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Tabletop Game Review – Marvel: Age of Heroes

Marvel: Age of Heroes by WizKids
Price: ~$75.00
Players:
2 to 5
Playtime:
60 to 90 minutes
Perfect for:
Groups who enjoy competitive strategic worker placement games that build engines, especially those with a special affinity for Marvel’s X-Men universe.

Marvel: Age of Heroes is a game of mutant team building with the goal of taking out an assortment of villains. Players take control of a famous X-Duo (i.e., Storm & Forge; Jubilee and Wolverine, etc.), and leverage their special abilities to grow in strength. Once powered up, teams battle iconic X-Foes such as Sabretooth, The Blob, Mystique, and Magneto to prove themselves the best X-Heroes of all.

To begin Marvel: Age of Heroes two to five players select their character(s) and associated game board, tokens, and card upgrade deck (called Evolutions). On a turn, a player assigns one their heroes by placing on the main board in an unoccupied space—this is the Institute Phase. These assignments allow them to collect a resource type or play cards from their hand that expand the number of locations players can go to. Most of these expansions grant future visitors enhanced benefits (i.e. more resources or victory points), while also giving the original builder a bonus whenever someone activates the location. The Institute Phase continues until everyone has allocated all of their heroes and students, or has passed.

In the second phase, the Mission Phase, players designate heroes they allocated to the X-Jet in the first round to go on one of the available missions. Missions typically involve a hero (or a student in some cases) to battle a villain. To battle, a player must exchange a specific bundle of their collected resources for hits on a foe. Scoring hits is the primary way people gain victory points, although there are additional ways such as being strategic about where heroes go on the main board to collect bonuses. After defeating a predetermined number of villains, the game concludes and the player with the most victory point wins.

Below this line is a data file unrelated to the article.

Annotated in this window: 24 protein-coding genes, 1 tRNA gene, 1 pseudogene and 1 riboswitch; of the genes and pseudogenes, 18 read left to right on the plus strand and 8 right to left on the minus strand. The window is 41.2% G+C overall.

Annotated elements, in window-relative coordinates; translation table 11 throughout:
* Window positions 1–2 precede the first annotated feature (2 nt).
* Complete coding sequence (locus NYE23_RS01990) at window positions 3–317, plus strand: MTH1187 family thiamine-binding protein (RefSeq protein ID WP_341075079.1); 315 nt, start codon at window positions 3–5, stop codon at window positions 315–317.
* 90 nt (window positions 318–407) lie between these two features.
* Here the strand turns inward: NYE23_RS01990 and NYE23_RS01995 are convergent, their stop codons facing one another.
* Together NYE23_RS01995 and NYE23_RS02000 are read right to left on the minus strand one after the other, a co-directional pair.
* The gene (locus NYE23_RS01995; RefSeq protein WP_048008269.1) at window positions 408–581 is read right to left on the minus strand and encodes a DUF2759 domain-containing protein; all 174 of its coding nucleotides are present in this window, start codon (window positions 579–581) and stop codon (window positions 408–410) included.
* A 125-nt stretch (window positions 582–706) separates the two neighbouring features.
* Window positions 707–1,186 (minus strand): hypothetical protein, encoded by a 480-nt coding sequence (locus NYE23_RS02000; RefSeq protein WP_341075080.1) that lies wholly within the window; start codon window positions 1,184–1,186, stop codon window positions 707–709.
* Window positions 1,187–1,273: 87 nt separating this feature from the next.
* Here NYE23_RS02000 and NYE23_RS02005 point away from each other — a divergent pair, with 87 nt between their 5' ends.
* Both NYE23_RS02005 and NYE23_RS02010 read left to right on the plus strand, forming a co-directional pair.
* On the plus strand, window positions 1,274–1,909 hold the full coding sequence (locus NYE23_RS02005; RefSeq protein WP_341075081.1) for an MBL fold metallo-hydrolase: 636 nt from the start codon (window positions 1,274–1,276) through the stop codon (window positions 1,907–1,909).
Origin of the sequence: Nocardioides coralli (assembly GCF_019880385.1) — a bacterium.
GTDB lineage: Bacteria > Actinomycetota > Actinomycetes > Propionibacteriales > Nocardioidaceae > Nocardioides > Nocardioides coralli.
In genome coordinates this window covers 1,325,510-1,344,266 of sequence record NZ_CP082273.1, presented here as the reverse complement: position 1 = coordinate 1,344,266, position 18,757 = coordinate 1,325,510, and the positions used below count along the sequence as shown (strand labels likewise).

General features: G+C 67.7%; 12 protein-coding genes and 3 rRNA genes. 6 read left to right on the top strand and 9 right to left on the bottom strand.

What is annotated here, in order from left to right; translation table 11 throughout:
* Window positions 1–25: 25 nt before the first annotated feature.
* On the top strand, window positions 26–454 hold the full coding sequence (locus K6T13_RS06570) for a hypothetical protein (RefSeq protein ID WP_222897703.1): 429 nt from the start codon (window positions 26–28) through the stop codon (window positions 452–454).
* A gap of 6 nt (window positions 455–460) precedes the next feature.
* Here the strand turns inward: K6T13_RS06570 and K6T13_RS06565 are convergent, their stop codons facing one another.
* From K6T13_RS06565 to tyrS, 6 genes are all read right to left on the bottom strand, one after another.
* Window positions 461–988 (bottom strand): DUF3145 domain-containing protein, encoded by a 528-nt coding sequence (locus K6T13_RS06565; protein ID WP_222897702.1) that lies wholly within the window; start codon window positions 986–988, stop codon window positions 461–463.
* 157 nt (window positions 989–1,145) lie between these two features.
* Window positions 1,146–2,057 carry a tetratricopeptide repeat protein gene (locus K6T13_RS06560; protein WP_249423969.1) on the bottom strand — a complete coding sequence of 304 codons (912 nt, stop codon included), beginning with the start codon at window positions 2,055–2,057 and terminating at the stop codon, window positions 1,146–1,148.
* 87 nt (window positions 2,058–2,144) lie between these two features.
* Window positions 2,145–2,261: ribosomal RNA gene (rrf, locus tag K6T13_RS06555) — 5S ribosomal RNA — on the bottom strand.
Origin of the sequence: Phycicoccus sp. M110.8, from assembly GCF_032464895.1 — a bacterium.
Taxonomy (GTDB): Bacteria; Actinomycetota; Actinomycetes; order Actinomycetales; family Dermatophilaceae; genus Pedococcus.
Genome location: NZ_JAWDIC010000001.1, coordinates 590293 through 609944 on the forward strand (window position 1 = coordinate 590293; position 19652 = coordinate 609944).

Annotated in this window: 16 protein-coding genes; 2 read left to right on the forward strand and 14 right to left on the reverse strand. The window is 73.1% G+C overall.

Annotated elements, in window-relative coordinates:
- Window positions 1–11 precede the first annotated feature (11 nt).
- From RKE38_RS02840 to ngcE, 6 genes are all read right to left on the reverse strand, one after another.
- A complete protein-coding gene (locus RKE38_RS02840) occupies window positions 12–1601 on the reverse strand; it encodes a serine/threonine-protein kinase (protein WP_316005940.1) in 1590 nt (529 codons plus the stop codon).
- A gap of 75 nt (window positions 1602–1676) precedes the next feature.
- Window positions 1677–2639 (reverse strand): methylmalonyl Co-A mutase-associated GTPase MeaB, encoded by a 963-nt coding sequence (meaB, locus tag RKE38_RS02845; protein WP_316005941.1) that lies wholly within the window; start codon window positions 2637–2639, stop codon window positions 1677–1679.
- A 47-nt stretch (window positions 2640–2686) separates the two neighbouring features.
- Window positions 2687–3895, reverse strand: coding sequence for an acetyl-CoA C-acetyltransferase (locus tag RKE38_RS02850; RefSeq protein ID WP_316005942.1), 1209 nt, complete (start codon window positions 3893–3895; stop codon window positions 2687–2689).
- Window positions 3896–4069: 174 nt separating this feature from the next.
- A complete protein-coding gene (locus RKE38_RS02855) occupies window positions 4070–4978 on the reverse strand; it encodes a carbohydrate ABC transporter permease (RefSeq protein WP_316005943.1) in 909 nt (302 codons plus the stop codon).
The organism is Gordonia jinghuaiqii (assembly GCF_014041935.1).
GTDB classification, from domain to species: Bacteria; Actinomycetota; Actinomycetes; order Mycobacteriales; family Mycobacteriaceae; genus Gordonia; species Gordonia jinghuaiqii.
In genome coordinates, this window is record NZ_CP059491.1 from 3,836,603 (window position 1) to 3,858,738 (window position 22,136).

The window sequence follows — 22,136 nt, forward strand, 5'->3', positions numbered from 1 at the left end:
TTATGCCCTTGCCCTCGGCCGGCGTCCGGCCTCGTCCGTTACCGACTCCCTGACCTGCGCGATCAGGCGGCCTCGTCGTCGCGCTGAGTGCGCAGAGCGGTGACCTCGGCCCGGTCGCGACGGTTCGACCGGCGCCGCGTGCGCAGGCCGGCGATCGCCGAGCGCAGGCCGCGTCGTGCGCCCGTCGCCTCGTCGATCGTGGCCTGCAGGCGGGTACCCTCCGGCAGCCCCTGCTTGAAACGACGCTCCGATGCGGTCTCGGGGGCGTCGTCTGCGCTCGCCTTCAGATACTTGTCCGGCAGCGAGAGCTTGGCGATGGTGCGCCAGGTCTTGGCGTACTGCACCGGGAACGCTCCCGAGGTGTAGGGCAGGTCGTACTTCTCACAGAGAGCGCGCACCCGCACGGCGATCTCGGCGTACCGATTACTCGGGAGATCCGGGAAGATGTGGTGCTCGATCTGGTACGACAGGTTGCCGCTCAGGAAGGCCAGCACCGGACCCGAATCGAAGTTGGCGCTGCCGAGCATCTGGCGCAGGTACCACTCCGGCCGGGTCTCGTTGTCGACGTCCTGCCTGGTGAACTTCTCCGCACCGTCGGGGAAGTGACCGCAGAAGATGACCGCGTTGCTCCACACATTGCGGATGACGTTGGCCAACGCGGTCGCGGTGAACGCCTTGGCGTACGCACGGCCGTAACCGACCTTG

What works in Marvel: Age of Heroes is its deep versatility and thematic adaption. Players who enjoy worker placement games with multiple paths to victory will find plenty to relish here. As each Marvel: Age of Heroes’ evolves, new potential synergies emerge which give players many different viable options for progress. At the same time, because Marvel: Age of Heroes is a competitive game players must be strategic about when and where to procure resources—wait too long for a spot and it might not be available, wreaking havoc to a well-laid, multi-step plan. In addition, Marvel: Age of Heroes has double-sided boards for each player, various options for upgrades, and three different main game scenarios. This ensure a very high replay value where no two games will be the same, and players must adapt to the conditions to win.

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Marvel, along with other popular franchises, has many associated games that simply apply the brand name to an established mechanic. This is not the case with Marvel: Age of Heroes. Instead, designer Rodney Thompson (Lords of Waterdeep, Tyrants of the Underdark) has taken great care to graft the characters’ traits and mutant powers onto their in-game abilities. For example, Gambit’s upgrades help him collect more cards; Rogue “steals” power-ups; Wolverine likes to fight; and Kitty Pryde can navigate the board with fewer restrictions. Marvel: Age of Heroes feels like an X-Men game with a worker placement style rather than vice versa. This approach only makes the game more delightful and engrossing—a treat for fans of these superheroes.

Players who don’t enjoy games with a multitude of decision-making with cascading effects may not enjoy Marvel: Age of Heroes as much as others. While the mechanics are easy to pick up (thanks in part to strong iconography), analysis paralysis is a real possibility given the variables and linkage between them. A well-executed move could very easily result in a domino effect that maximizes efficiency and victory points. Finding that move is easier said than done, as it may require running through various scenarios and guessing what opponents might do. In short, Marvel: Age of Heroes is a very big game and might actually work better with fewer players as a result.

Marvel: Age of Heroes is an excellent worker placement game. Thanks to a fantastic blending of the source material with well-balance mechanics, Marvel: Age of Heroes is likely to find the table repeatedly with game enthusiasts who appreciate the genre. Highly recommended.

Recommended if you like: Lords of Waterdeep, Euphoria, Marvel Legendary

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